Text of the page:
Monday, June 21, 2004

On Deep South antebellum agrarian society, circa 1991

Okay, so I’m not actually a military brat. In fact, it could be argued that military brats have it all over me. ‘Cause when a military kid gets uprooted from Fort SomeGuy to Fort SomeOtherGuy, she finds herself surrounded by hundreds of uprootees her own age, kids who have been shuffled around and who might not have a lot of old friends but are pretty damn good at making new ones. There aren’t a lot of kids on military bases who have known each other since infancy; at some point, they’ve all been moved, sometimes several times. So if you need a friend and you’re looking for someone who needs a friend, you’re likely to find one. Maybe a couple.

It never worked out like that for me. My first move was at age five, from BFVirginia to BFTennessee, and then again at age ten to BFGeorgia, not because of the military but because of… well, that part I haven’t quite figured out yet. But by age ten I was a champ at making friends. I had the system down, I practically had the steps on a little laminated card in my lunchbox, and life was pretty good.

The second move was pretty hard on me. That’s a hard age, anyway, to uproot a kid, but I had a particularly tough time because when I hit elementary school in Georgia, everyone already had friends. I mean that quite literally; every child in my school had at least one friend already and had little to no interest in making any more. Some of them said so in so many words. As a person who could never have enough friends, I was completely baffled.

It didn’t seem to be something that kids grew out of, either. Kids left elementary school and went to middle school together (which was a fresh hell all its own), then left middle school together and went to high school together. In 2003, a good half of UGA’s student population came just from metro Atlanta. There are kids who were born next door to each other, went through grade school together, sat next door to each other at their college graduation, and then lived together when they moved back to Atlanta to get jobs. Jealous? You bet your sweet ass I am.

Looking back on things with the perspective of thirteen years, hours of psychotherapy and not a little bit of hard liquor, I’ve developed a theory on this; it hinges on the fact that the Deep South is resistant to change. You can see this in the “fergit hell” attitude of rebel-flag-waving Sons of the Confederacy who swear that Stonewall Jackson is going to leap bodily from the side of Stone Mountain and ride again victorious, and in the insistence that macaroni and cheese is a vegetable.

The antebellum south was a wholly agrarian society. That’s what they did all the time; hell, that’s part of the reason they started the war. If you didn’t have your own farm of any significance, you worked on someone else’s farm. When a kid grew up, he either went to work on his daddy’s farm or went to college, graduated, and came back to work on his daddy’s farm. In the industrial north, families moved as necessary to follow the work; in the south, they stayed put. A southern kid who misbehaved could anticipate a butt-whupping not only from his father but also from both uncles, his grandfather, and possibly his great-grandfather, ‘cause they all lived just a short buggy ride away, if that.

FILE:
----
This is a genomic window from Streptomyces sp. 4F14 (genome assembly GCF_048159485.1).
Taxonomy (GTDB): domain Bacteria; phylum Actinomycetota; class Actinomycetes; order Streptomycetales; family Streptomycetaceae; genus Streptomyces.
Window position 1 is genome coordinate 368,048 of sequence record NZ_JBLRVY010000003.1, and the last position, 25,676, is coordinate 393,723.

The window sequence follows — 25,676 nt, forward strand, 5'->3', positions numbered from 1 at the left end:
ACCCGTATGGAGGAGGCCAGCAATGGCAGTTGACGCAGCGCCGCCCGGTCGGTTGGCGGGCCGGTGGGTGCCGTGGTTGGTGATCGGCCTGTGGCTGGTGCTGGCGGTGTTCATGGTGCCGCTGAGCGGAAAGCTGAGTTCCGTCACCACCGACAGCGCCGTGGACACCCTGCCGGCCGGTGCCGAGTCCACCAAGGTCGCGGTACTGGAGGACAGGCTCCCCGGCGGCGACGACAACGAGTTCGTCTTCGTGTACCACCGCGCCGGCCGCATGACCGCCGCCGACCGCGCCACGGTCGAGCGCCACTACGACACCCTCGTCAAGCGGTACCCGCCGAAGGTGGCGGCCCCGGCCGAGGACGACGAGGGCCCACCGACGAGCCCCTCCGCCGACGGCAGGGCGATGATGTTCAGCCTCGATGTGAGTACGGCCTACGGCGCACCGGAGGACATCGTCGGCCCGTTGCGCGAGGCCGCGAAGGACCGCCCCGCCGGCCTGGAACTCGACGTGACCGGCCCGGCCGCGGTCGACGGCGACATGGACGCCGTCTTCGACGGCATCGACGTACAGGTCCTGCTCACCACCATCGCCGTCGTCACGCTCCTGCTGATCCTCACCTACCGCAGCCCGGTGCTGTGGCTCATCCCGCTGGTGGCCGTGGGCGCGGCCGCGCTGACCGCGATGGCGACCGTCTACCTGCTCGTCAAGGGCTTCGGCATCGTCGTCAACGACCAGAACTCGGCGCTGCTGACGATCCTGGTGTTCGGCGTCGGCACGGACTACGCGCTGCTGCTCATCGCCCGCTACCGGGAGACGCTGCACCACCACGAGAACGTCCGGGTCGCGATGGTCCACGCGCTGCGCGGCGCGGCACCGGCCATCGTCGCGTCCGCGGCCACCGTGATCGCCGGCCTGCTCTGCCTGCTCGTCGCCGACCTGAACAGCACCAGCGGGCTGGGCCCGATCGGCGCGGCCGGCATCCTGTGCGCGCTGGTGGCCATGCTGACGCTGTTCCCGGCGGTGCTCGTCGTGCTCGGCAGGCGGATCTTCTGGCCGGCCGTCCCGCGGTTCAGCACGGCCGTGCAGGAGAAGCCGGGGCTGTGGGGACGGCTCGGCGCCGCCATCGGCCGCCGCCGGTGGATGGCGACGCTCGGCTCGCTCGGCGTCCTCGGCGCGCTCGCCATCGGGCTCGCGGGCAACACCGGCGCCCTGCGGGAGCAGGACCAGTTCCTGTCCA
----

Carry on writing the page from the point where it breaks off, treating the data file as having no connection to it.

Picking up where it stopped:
Fast forward a hundred and fifty years, give or take, and things haven’t much changed. Kids grow up and fly the nest, only to marry and return and start popping out kids right down the street from Mom and Dad. It’s not a bad thing; kids have the opportunity to develop close and meaningful friendships, and they get to really know their grandparents, which is harder to do when they live in the next state. A kid who can put down roots is guaranteed a familiar place to live and family close by.

At the same time, though, these kids are missing out on a lot. They never get the opportunity to really explore what’s out there to be explored. They never get to compare grits and cream of wheat, or hear Coke referred to as “pop”, or stretch their friend-making muscles to meet that kid with the funny accent. They never learn what it’s like to be an outsider, which can teach them sympathy to other outsiders, and they never get to make friends who look and sound different than they are. They aren’t blessed with diverse social groups of kids who speak different languages and carry lunchboxes full of weird and different foods. And if you don’t start ‘em young, sheltered kids can grow into xenophobic adults who never have the chance to enjoy a really fantastic plate of pad thai.

Parents need to give their kids the world, even if they never leave their hometowns. Six years old is not too young for your first calamari – tell the kid it’s squid, and he cleans his plate. Korean food is great for babies who eat with their hands anyway. That new kid with the weird flag on his backpack should be the most popular guy at school, because, hey, I’ve never been to Kenya. A kid who can look at weird and see cool, who doesn’t see a weird accent or a lunchbox full of weird food as an impediment to friendship, can be the most popular kid in school.

1 comment:

Ellen said...

Had the same thing happen to me even though I lived in one town for nine years. Don't talk to a soul from any school years, up to and including undergrad. (Biz school was different - they still talk to me 'cause they're afraid I'll get rich and not bring them along.)

I may be why libraries still exist in this state.